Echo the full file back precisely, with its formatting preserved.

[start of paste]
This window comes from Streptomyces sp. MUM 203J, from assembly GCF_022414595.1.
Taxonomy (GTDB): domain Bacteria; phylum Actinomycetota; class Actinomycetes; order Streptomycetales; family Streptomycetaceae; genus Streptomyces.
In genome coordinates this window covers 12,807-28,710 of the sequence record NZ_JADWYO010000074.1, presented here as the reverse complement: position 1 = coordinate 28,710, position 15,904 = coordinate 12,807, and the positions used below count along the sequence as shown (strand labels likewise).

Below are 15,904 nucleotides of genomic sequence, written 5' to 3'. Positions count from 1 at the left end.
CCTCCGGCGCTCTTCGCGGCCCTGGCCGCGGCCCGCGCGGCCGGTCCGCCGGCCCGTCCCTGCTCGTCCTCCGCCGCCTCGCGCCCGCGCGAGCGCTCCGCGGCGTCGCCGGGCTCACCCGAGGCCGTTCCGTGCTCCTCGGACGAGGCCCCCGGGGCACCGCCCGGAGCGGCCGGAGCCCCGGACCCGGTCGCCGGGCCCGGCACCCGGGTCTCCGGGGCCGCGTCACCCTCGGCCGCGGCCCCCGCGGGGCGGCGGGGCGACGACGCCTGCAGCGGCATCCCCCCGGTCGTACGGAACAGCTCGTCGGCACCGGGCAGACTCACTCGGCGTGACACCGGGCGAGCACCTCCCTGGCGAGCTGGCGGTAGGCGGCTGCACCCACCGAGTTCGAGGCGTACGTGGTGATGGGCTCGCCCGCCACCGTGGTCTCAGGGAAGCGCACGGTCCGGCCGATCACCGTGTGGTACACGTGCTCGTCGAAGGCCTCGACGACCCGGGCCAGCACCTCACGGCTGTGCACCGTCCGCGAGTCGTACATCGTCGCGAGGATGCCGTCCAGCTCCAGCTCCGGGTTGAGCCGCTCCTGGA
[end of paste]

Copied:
This window comes from Streptomyces sp. MUM 203J, from assembly GCF_022414595.1.
Taxonomy (GTDB): domain Bacteria; phylum Actinomycetota; class Actinomycetes; order Streptomycetales; family Streptomycetaceae; genus Streptomyces.
In genome coordinates this window covers 12,807-28,710 of the sequence record NZ_JADWYO010000074.1, presented here as the reverse complement: position 1 = coordinate 28,710, position 15,904 = coordinate 12,807, and the positions used below count along the sequence as shown (strand labels likewise).

Below are 15,904 nucleotides of genomic sequence, written 5' to 3'. Positions count from 1 at the left end.
CCTCCGGCGCTCTTCGCGGCCCTGGCCGCGGCCCGCGCGGCCGGTCCGCCGGCCCGTCCCTGCTCGTCCTCCGCCGCCTCGCGCCCGCGCGAGCGCTCCGCGGCGTCGCCGGGCTCACCCGAGGCCGTTCCGTGCTCCTCGGACGAGGCCCCCGGGGCACCGCCCGGAGCGGCCGGAGCCCCGGACCCGGTCGCCGGGCCCGGCACCCGGGTCTCCGGGGCCGCGTCACCCTCGGCCGCGGCCCCCGCGGGGCGGCGGGGCGACGACGCCTGCAGCGGCATCCCCCCGGTCGTACGGAACAGCTCGTCGGCACCGGGCAGACTCACTCGGCGTGACACCGGGCGAGCACCTCCCTGGCGAGCTGGCGGTAGGCGGCTGCACCCACCGAGTTCGAGGCGTACGTGGTGATGGGCTCGCCCGCCACCGTGGTCTCAGGGAAGCGCACGGTCCGGCCGATCACCGTGTGGTACACGTGCTCGTCGAAGGCCTCGACGACCCGGGCCAGCACCTCACGGCTGTGCACCGTCCGCGAGTCGTACATCGTCGCGAGGATGCCGTCCAGCTCCAGCTCCGGGTTGAGCCGCTCCTGGA